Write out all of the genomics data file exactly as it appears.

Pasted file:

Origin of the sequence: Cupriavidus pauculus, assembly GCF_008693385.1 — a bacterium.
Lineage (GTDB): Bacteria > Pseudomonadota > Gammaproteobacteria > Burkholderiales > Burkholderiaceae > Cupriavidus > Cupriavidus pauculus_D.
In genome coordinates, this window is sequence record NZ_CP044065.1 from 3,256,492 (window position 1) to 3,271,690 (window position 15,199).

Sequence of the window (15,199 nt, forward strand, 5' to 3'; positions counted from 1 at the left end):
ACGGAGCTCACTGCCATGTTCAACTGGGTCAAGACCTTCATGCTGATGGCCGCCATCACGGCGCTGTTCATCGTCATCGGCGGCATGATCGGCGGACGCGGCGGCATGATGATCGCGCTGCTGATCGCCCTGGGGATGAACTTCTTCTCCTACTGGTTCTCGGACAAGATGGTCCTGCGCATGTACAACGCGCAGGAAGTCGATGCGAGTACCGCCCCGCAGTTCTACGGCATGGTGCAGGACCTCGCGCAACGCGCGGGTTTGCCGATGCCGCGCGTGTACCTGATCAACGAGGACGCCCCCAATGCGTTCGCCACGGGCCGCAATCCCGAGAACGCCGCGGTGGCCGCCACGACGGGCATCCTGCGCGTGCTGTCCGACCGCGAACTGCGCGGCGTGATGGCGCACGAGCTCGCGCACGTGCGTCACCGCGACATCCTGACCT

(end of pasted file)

Origin of the sequence: Cupriavidus pauculus, assembly GCF_008693385.1 — a bacterium.
Lineage (GTDB): Bacteria > Pseudomonadota > Gammaproteobacteria > Burkholderiales > Burkholderiaceae > Cupriavidus > Cupriavidus pauculus_D.
In genome coordinates, this window is sequence record NZ_CP044065.1 from 3,256,492 (window position 1) to 3,271,690 (window position 15,199).

Sequence of the window (15,199 nt, forward strand, 5' to 3'; positions counted from 1 at the left end):
ACGGAGCTCACTGCCATGTTCAACTGGGTCAAGACCTTCATGCTGATGGCCGCCATCACGGCGCTGTTCATCGTCATCGGCGGCATGATCGGCGGACGCGGCGGCATGATGATCGCGCTGCTGATCGCCCTGGGGATGAACTTCTTCTCCTACTGGTTCTCGGACAAGATGGTCCTGCGCATGTACAACGCGCAGGAAGTCGATGCGAGTACCGCCCCGCAGTTCTACGGCATGGTGCAGGACCTCGCGCAACGCGCGGGTTTGCCGATGCCGCGCGTGTACCTGATCAACGAGGACGCCCCCAATGCGTTCGCCACGGGCCGCAATCCCGAGAACGCCGCGGTGGCCGCCACGACGGGCATCCTGCGCGTGCTGTCCGACCGCGAACTGCGCGGCGTGATGGCGCACGAGCTCGCGCACGTGCGTCACCGCGACATCCTGACCT